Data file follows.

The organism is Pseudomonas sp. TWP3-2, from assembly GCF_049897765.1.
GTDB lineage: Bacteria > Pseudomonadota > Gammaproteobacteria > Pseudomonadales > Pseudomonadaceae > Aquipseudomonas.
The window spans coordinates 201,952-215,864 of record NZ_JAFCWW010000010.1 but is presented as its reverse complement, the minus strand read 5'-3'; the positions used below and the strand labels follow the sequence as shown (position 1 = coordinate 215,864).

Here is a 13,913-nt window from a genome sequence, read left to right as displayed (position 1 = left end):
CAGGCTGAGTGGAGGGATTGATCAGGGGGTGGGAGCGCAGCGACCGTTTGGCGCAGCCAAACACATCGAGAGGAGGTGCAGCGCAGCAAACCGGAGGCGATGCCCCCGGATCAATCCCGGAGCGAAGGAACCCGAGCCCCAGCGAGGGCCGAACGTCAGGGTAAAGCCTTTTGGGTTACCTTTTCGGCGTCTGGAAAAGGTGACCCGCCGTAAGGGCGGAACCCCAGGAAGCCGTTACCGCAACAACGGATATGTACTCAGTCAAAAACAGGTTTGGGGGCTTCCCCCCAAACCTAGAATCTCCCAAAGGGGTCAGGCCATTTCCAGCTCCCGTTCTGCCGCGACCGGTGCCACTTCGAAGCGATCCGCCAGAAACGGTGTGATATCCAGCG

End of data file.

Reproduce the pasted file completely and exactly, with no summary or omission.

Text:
The organism is Pseudomonas sp. TWP3-2, from assembly GCF_049897765.1.
GTDB lineage: Bacteria > Pseudomonadota > Gammaproteobacteria > Pseudomonadales > Pseudomonadaceae > Aquipseudomonas.
The window spans coordinates 201,952-215,864 of record NZ_JAFCWW010000010.1 but is presented as its reverse complement, the minus strand read 5'-3'; the positions used below and the strand labels follow the sequence as shown (position 1 = coordinate 215,864).

Here is a 13,913-nt window from a genome sequence, read left to right as displayed (position 1 = left end):
CAGGCTGAGTGGAGGGATTGATCAGGGGGTGGGAGCGCAGCGACCGTTTGGCGCAGCCAAACACATCGAGAGGAGGTGCAGCGCAGCAAACCGGAGGCGATGCCCCCGGATCAATCCCGGAGCGAAGGAACCCGAGCCCCAGCGAGGGCCGAACGTCAGGGTAAAGCCTTTTGGGTTACCTTTTCGGCGTCTGGAAAAGGTGACCCGCCGTAAGGGCGGAACCCCAGGAAGCCGTTACCGCAACAACGGATATGTACTCAGTCAAAAACAGGTTTGGGGGCTTCCCCCCAAACCTAGAATCTCCCAAAGGGGTCAGGCCATTTCCAGCTCCCGTTCTGCCGCGACCGGTGCCACTTCGAAGCGATCCGCCAGAAACGGTGTGATATCCAGCG